People, and embarrassingly economists, often conflate money with economic value. They are two different concepts, and should be treated as such when analyzing economic problems. The relationship between money and value is very similar to the relationship between law and morality.
Money is to value as law is to morality. The analogy runs deep. As the law is a loose representation of human morality, money is a loose representation of economic value generation. Whereas much of our law finds its roots in morality, a new law can only scarcely influence our morals. Similarly, money almost always follows value. The surest way to get rich is and has always been to create value. Yet the reverse is rarely true. Value does not always follow naked money, though surely enough money begets some value. Not all morals are codified into laws, and neither is all value monetized. The remedies at law are not always in proportion to moral values, just as compensation is not always in proportion with economic value created.
It’s strange then, given the depth of this analogy, and the prevalence of money in society, that money and value should be confused much more often than law and morality. That is not to say that morals and law and rarely confused; they often are. However, practitioners, academics, and laypersons all recognize the difference. This is not so for money and value. Particularly, governments will often confuse money for value and ask the wrong questions. Rather than asking “how do we create the most value” governments ask “how do we get and spend money.” Voters accept this, for hardly anyone really understands the mystery that is money beyond its basic function. It is even more bewildering that even economists often confuse the two.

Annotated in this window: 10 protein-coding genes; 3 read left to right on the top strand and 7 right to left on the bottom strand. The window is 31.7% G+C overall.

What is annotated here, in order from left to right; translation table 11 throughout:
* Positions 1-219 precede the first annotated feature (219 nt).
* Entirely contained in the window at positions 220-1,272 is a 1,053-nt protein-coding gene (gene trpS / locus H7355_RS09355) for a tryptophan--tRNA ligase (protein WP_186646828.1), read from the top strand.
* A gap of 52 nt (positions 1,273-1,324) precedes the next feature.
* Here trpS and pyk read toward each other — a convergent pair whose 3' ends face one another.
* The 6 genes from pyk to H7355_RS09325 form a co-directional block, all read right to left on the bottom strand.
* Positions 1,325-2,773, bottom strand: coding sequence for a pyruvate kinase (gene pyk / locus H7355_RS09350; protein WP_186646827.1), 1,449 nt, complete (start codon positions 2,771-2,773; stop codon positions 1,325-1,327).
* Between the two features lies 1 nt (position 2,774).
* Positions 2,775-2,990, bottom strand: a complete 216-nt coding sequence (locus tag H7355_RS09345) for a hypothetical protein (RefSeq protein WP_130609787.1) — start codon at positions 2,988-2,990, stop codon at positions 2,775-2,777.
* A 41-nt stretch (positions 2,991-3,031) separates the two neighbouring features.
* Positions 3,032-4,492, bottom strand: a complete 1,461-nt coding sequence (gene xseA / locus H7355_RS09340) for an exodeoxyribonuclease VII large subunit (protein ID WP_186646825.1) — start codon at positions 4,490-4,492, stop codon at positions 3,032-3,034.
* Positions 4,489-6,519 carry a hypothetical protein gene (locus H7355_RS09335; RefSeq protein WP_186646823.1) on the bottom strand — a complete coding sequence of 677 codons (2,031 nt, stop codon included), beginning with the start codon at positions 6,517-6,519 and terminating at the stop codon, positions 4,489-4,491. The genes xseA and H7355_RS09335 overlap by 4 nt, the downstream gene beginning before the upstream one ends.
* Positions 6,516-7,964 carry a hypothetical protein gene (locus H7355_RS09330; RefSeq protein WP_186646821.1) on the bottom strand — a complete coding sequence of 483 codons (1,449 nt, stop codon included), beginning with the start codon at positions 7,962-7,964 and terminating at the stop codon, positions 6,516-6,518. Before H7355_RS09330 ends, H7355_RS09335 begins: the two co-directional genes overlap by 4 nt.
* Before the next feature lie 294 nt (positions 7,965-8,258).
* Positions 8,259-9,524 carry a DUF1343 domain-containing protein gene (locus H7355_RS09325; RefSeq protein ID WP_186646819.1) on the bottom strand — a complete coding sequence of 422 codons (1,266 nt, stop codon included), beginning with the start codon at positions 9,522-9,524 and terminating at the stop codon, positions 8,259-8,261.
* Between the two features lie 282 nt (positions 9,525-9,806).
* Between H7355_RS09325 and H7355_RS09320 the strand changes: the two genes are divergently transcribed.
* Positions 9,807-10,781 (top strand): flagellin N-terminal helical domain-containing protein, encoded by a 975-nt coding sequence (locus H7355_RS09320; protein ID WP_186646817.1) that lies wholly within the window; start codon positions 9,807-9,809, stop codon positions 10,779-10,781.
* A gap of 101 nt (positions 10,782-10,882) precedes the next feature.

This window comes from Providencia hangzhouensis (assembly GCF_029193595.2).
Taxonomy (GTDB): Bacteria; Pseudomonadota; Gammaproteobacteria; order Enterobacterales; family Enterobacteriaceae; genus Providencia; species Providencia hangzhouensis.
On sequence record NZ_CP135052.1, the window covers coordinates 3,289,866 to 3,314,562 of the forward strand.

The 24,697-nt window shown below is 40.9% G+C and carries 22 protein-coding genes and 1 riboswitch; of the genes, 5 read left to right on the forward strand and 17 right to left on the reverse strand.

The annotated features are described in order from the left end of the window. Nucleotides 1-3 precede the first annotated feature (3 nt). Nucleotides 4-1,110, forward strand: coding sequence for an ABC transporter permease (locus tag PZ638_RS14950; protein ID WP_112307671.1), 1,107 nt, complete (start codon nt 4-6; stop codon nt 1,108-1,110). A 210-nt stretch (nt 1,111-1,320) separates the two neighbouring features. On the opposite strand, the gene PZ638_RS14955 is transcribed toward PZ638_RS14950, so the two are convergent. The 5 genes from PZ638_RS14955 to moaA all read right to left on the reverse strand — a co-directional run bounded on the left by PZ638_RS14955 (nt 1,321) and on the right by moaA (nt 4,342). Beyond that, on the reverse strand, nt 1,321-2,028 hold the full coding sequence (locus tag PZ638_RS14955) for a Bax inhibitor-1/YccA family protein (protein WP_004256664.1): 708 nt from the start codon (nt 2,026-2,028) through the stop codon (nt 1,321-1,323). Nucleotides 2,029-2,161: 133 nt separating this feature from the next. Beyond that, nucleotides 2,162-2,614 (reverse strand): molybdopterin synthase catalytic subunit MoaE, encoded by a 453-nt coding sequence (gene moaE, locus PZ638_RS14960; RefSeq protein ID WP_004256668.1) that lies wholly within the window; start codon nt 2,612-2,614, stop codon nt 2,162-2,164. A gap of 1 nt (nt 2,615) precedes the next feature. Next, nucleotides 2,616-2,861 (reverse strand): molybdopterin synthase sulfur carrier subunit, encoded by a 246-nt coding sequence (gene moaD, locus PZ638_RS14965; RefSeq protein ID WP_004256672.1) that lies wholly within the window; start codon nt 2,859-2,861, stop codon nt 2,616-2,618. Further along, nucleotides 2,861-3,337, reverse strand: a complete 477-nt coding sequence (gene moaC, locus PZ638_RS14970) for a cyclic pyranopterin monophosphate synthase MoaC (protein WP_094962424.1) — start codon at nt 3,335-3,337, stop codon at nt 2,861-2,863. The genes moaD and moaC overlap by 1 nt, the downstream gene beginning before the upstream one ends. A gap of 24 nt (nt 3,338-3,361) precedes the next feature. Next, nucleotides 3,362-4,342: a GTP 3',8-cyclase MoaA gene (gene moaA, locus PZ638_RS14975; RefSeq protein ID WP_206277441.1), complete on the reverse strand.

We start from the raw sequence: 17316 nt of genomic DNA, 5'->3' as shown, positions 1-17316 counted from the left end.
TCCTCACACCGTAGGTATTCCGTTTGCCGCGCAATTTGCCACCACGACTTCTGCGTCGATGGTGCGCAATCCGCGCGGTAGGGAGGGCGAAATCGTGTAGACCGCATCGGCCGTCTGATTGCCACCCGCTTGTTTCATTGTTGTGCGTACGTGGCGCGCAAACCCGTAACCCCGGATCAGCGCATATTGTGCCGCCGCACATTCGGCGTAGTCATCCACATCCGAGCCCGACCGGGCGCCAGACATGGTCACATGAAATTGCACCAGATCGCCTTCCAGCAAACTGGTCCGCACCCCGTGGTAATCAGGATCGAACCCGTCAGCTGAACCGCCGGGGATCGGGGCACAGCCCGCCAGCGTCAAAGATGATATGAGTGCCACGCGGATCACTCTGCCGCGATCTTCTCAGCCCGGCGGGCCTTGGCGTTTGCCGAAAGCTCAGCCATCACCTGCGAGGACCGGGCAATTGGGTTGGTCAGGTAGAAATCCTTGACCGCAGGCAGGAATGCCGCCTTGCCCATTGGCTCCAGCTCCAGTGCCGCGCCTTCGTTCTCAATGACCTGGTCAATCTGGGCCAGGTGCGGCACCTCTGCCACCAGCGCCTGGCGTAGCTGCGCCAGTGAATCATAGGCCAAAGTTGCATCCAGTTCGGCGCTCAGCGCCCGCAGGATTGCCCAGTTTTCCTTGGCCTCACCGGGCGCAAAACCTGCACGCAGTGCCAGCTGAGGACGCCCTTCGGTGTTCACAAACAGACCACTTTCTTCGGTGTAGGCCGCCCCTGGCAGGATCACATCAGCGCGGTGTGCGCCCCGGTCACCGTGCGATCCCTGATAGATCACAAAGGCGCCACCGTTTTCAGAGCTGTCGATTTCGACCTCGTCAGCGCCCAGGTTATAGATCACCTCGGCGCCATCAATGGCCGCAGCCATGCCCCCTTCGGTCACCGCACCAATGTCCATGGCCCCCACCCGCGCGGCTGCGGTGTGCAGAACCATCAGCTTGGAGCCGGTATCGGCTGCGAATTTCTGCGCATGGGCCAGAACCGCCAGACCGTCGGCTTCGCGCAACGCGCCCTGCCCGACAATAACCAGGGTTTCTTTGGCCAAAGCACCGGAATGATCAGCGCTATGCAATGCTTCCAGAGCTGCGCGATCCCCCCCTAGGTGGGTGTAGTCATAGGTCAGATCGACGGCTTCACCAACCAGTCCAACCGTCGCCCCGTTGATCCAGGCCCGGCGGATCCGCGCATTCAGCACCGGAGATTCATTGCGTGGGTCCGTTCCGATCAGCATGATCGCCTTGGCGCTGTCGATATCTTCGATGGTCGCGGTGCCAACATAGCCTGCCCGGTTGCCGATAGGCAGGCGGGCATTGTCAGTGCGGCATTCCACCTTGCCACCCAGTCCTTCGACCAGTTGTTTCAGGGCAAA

Economics in One Lesson, written by Henry Hazlitt in 1946, has received endless praise by politicians and economists alike for its clear reasoning. Hazlitt spends a good deal of time criticizing other “bad” economists for making the mistake of forgetting that there is opportunity cost to spending money. Bad economists, he says, forget that when society spends $250 to fix a broken window, that is $250 it could have spent on something else. The economists he refers to have touted war and other arbitrary destruction of value as an economic boon, since we must spend money to fix what has been destroyed, and fixing increases production. They forgot that fixing is happening instead of other value-creating activities. These “bad” economists are conflating value and money. It is particularly embarrassing then, when Hazlitt immediately follows his criticism by committing a similar error himself. Regarding a bridge construction project initiated through government spending, Hazlitt writes that “for every public job created by the bridge project a private job has been destroyed somewhere else.” This is false - it is not at all clear what portion of the taxes used by the government on the bridge project would have been spent to initiate value creation in that same period if those taxes had never been taxed.
Hazlitt and those “bad” economists he criticizes would all have been better off if they looked at the role of government differently - not as a controller of money, but as a controller of value. Recognizing the distinction between money and value is a powerful step forward in the quest for an optimal economic strategy.